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Mortgage loans fall under two main category types: adjustable-rate mortgages (ARM) and fixed-rate mortgages. ARMs provide attractive interest rates set during the initial period of the loan but fluctuate according to market conditions upon expiration of the initial period. This means your monthly payments may go up or down depending on when it’s time for the interest rate to reset, usually annually or semi-annually.

Fixed-rate mortgages do not offer lower interest rates over an initial period, but they do provide you with predictability and stability when it comes to your monthly mortgage payments. Plus, fixed loans are currently set at competitively low-interest rates, making them an attractive option for home buyers. 

Both mortgage types come with their advantages and disadvantages, which is why a calculator that compares these loan types can help you be a more savvy and prepared home buyer. 

How is the ARM vs. Fixed-Rate Mortgage Calculator Helpful?

Using an ARM vs. Fixed-Rate Mortgage Calculator can be used to compare your monthly mortgage payments for each type of loan. By inputting the variables under each loan type, you will be able to see how these payments compare under a fully amortizing schedule, which shows the outstanding principal and interest owed on your loan. 

Having the ability to evaluate exactly how much you stand to gain or lose based on your loan type is crucial to your loan type decision-making process. Overall, an ARM vs. Fixed-Rate Mortgage Calculator can help you determine those figures and decide which loan type is right for you.

What Elements Are Needed to Compare an ARM vs. Fixed-Rate Loan?

Inputs for an ARM vs. Fixed-Rate Calculator will have overlapping variables. The most significant difference will appear when it comes to inputting the interest rate. To the best of your ability, you will need to be prepared to input information for the elements listed below: 

  • Mortgage Amount. This is the original or expected mortgage loan amount that is measured by the principal on the loan.
  • Term in Years. This is the length of the life agreed upon to repay your loan. Mortgage terms are usually set in increments of 15 or 30-year terms. 15-year mortgage terms require more aggressive payments which can allow you to save thousands that would otherwise be repaid over a 30-year period. On the other hand, 30-year mortgage terms give you the option of lower monthly payments which may be a more practical option for some homeowners.
  • Interest Rate on a Fixed-Rate Loan. On a fixed-rate loan, the rate remains constant over the life of the loan. It typically falls within a range of 2-4.5% and is influenced by your personal financial statements. Borrowers who are assessed as a lower risk should expect to pay lower interest rates, while borrowers who are seen as a higher risk to their lender usually pay higher interest rates to offset that risk.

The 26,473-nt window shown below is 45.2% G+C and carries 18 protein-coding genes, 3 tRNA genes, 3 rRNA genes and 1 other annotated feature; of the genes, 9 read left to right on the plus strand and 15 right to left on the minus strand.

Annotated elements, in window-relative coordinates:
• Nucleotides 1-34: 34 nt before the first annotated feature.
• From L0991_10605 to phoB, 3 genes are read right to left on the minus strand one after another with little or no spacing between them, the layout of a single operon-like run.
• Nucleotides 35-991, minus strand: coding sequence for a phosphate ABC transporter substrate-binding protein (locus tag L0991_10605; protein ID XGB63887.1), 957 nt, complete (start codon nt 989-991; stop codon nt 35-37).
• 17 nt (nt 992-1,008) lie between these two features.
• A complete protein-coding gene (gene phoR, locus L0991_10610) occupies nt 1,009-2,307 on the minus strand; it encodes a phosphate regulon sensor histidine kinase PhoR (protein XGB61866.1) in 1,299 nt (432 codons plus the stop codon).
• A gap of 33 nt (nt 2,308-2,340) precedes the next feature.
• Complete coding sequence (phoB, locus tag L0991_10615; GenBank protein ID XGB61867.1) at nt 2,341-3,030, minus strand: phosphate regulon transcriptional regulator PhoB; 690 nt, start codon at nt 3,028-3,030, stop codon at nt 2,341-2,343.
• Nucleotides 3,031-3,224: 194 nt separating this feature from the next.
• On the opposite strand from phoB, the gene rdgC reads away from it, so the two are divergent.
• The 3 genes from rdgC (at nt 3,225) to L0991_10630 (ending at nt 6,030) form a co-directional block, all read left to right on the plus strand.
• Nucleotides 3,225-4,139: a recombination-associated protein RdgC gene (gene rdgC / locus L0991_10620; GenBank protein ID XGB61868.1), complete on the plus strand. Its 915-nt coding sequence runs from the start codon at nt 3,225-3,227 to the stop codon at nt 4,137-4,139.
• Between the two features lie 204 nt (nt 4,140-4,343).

• Initial Interest Rate on an ARM. The initial period offers you lower interest rates locked in for a set period of time. Typically, an ARM will have a lower interest rate compared to a fixed-rate mortgage. This amount will vary from lender to lender. 
  • Initial Interest Rate Period on an ARM. This is the length of the agreed-upon initial interest period. An example of an initial interest rate on an ARM can be expressed as 5/1, which means the initial interest rate is locked in for 5 years before it resets based on market conditions. 7, 10, and other initial interest rate period options are available to you depending on the agreement reached between you and your lender.
  • Expected ARM Adjustment. The interest rate on an ARM usually resets annually or semi-annually. It is determined in alignment with fluctuations in the market.
  • ARM Interest Rate Cap. This is the maximum interest rate set on your mortgage. Setting an interest rate cap provides homebuyers with protection from dramatic rate increases and also provides a ceiling for maximum interest rate costs.

How Do I Choose Which Loan Type is Right for Me?

Fixed-rate mortgages offer predictability on your monthly payments at a constant rate throughout the term. Interest rates on fixed-rate loans are set at competitively low rates currently. ARM mortgages offer attractive interest rates during the initial period but may increase your monthly payments in alignment with market fluctuations after the initial period ends. Keep in mind with an ARM, there are a variety of terms available, such as 3/1, 5/1, 7/1, 10/1, and other ARMs available according to your negotiated terms. With both loan options, there is always the option to refinance down the road into a better rate or term. 

 How Can The Home Loan Expert Help?

The Home Loan Expert team is built on a foundation of years of mortgage lending expertise. Our friendly lending experts are well-equipped to serve you as we come from the same neighboring communities that you live in, making us aware of what’s really going on in your neighborhood. Our success in providing our lending services nationwide comes from our dedication to get you the best deal possible on your loan so that you can put yourself in the best financial position possible with your loan. We process loan applications quickly and efficiently, with closing times in as little as two weeks!

We are fortunate to live in an age with tools like online calculators to help us estimate our monthly payments. Speaking with one of our lending experts can help give you a clearer idea of these costs. We can also help answer any questions you may have about how financial records will affect your loan application or any other inputs that don’t necessarily “fit inside the box.” So give us a call today at 800-991-6494 to find out more about if a fixed-interest mortgage or an ARM is the best loan option for you.


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